The kingdom of God cannot be outsourced

I’ve had it with Job, maybe it’s time I gave some attention to the alternative readings. This one by Jeremiah can be read as a simplistic and idealised call to greater faith. I prefer to read it as one of those Utopian visions that confounds the fatalism and inevitability of “this is the real world” thinking. This reading does not call us to apathetically “trust God” to deliver us, rather to believe and commit to a faith that social change IS possible and that God desires it at least as much as we do. So when we take our activist selves up and throw ourselves into the neverending quest for justice we are on God’s team, we are bringing about a vision bigger than ourselves, before ourselves, after ourselves we are building the reign of God.

Therefore even with the defeats and moments of despair we suffer it is worth still pursuing the unique chivalry (with critical possiblities) of God’s table. God will take the weeping and the broken and those in need of consolation and bring them back from their exile in the “real world” of performativity and disconnection and exploitation. God will comfort, lead and adopt. We can read this vision and be moved by it and beg God to give us a place in the plan to help bring it about. I am sure it is meant to be a motivating reading, not an invitation to sit back because God will wait on us hand and foot while we just mumble kyriearchal compliments and grovel.

When God delivers, it is like a dream…there are shouts of joy. But in this psalm, it is significant that the people who God is delivering have worked very hard (and with tears) to sow the seeds tor the impossible harvest which God restores. Again our place is in the struggle, sowing the seeds for God’s deliverance of sheaves of golden justice and joy.

Hebrews seems to be saying the opposite, that we have no further need of “priests” because we have the one “high priest” which is Christ. But in another place we are told we are the body of Christ, so the priesthood is enacted through that body, therefore through all of us. Maybe it is the organised hierarchical view of priesthood that is called into question (and wouldn’t that be a bitter pill for the church) but there is no possibility of reading this as “sit back, relax and Christ will do it all”. If Christ has made the offering for our sins, then we are free- not to sin again defiling the temple that is creation but to move out of sin and behave as the priestly body of Christ in the eternal atonement and redemption act.

Which I realise is no easy task.

But the priestly body that we through Eucharist, through sacrament, through grateful love and radical Christ-orientation become is the perfect body, the sinless body that “always lives to make intercession” for those who seek to approach God through this priesthood. We need to be an advocate, a conduit for the people of God deeper into God, into justice, into the joy of the miraculous harvest.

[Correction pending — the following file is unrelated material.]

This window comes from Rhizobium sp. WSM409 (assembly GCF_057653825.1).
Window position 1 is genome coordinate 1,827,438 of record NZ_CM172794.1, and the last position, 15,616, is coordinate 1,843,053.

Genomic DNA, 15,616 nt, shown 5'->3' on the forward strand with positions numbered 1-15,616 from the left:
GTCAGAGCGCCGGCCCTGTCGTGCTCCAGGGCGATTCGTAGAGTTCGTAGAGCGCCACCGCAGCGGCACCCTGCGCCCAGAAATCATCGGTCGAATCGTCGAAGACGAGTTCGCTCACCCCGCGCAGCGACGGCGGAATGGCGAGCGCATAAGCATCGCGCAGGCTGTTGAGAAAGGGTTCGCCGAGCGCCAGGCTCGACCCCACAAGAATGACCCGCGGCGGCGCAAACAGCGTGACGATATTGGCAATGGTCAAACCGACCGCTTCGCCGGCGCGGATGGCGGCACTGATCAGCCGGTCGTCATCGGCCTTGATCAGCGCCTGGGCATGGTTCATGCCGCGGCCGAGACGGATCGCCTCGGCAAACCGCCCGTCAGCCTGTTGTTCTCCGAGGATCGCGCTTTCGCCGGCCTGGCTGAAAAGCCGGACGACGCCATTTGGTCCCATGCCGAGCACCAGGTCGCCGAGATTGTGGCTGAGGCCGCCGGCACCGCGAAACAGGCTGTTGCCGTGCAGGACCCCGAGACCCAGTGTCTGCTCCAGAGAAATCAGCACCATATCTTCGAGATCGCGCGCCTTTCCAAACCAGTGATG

The blind beggar in the gospel is confronting a world that limits him and leaves him out. He is refusing the polite silence that accepts marginalisation and he is demanding “mercy”. You can read “mercy” as a one off act of compassion but I was educated in a tradition where “mercy” came with ideal of social action for justice and the demand of mercy was to be “loyal in everything”. We were specifically asked to consider how much good would one occasion of charity achieve compared to the louder, more difficult task of demanding a change to systems of oppression. Even though the teachers often addressed us as “ladies” (which was a bit vomitous) the model of discipleship we discussed was not ladylike and didn’t shrink from raising its voice.

The blind man in the gospel is advocating for himself, there is no harm in doing just that. How often do Christians side with the “many” who tell people such as him to be silent, to be invisible or call his thirst for justice, dignity and equality a life-style choice and thus dismiss it as non-urgent. Interesting when he comes to Jesus, Jesus does not do as our society and most well meaning people do. He does not tell the man how he will solve his problems, colonise the man with Jesus’ idea of salvation, dignity or usefulness. Jesus asks the man what help he wants.

When we help do we ask people what help they want? Or do we know better than them?

The man asks to be made well, regains his sight and follows Jesus on the way. Jesus is the way. So the demanding and raucous call for acknowledgement, healing and justice leads to apostleship. Along the way the man will meet others calling for healing, the man will be free to call out and advocate for them also or to offer whatever healing he learns from Jesus.

I have been blind, I have raised my voice. When God heals me I will be commissioned also to walk along with Jesus and listen out for the voices calling for justice. I call out, I am honest about what I want from God. I sow seeds even if I weep with despair as I do it. God’s kingdom happens along the way, it transforms and impassions and conscripts. And then there is joy when we reap the grains of our hope against hope.

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